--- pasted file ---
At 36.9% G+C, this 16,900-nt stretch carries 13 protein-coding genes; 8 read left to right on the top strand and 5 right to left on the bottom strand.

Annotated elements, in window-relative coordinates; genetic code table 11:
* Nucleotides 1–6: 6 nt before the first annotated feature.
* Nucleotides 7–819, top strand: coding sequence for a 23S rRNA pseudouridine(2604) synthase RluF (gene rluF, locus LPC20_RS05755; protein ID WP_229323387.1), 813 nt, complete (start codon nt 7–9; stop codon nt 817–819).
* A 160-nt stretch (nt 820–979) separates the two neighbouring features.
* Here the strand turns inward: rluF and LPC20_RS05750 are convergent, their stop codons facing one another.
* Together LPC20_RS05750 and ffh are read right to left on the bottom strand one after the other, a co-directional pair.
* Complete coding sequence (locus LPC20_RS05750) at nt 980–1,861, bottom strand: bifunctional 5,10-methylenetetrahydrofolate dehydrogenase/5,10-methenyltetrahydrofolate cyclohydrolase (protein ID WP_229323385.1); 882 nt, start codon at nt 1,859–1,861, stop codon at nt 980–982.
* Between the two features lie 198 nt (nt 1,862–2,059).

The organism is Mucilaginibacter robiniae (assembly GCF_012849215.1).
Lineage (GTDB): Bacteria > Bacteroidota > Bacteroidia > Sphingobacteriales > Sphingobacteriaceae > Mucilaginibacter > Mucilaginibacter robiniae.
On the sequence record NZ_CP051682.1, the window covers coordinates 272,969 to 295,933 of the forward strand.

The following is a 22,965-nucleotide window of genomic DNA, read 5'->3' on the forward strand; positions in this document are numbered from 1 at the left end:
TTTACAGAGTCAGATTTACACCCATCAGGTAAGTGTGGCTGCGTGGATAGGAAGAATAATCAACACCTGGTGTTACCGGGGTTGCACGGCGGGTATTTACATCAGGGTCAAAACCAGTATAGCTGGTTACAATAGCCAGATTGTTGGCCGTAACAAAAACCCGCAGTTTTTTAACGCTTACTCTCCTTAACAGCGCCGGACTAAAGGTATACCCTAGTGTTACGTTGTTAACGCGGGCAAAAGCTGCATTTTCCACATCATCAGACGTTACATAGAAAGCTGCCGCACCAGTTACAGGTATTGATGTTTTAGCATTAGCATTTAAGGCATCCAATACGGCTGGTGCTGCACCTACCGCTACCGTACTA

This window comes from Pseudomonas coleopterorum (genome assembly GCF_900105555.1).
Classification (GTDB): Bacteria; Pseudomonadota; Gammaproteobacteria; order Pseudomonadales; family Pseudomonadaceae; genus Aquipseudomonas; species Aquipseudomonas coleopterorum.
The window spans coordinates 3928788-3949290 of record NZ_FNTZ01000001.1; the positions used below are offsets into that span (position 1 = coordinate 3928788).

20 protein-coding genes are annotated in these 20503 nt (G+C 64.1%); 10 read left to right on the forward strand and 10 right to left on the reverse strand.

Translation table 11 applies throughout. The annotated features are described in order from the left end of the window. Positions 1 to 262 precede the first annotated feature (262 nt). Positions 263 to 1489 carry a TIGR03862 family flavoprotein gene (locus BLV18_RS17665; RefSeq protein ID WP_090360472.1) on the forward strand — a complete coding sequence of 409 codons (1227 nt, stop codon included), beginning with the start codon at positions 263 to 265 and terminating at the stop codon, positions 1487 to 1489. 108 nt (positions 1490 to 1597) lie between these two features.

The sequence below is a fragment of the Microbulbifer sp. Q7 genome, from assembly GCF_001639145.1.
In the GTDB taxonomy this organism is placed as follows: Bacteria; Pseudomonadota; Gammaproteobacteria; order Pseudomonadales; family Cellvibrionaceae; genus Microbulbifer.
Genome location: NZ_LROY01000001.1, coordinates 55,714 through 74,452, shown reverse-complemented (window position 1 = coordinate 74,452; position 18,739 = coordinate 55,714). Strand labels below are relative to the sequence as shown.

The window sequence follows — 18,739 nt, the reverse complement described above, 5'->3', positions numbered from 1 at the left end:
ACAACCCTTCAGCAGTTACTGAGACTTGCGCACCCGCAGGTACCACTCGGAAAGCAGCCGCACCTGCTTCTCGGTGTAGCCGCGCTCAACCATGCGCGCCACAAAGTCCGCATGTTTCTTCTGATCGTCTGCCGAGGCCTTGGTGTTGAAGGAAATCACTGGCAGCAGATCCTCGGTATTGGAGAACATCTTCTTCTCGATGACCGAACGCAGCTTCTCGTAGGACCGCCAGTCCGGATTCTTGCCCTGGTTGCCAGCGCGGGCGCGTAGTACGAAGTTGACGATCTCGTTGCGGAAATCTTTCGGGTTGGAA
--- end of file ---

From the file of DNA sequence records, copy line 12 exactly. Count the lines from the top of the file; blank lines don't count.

On the sequence record NZ_CP051682.1, the window covers coordinates 272,969 to 295,933 of the forward strand.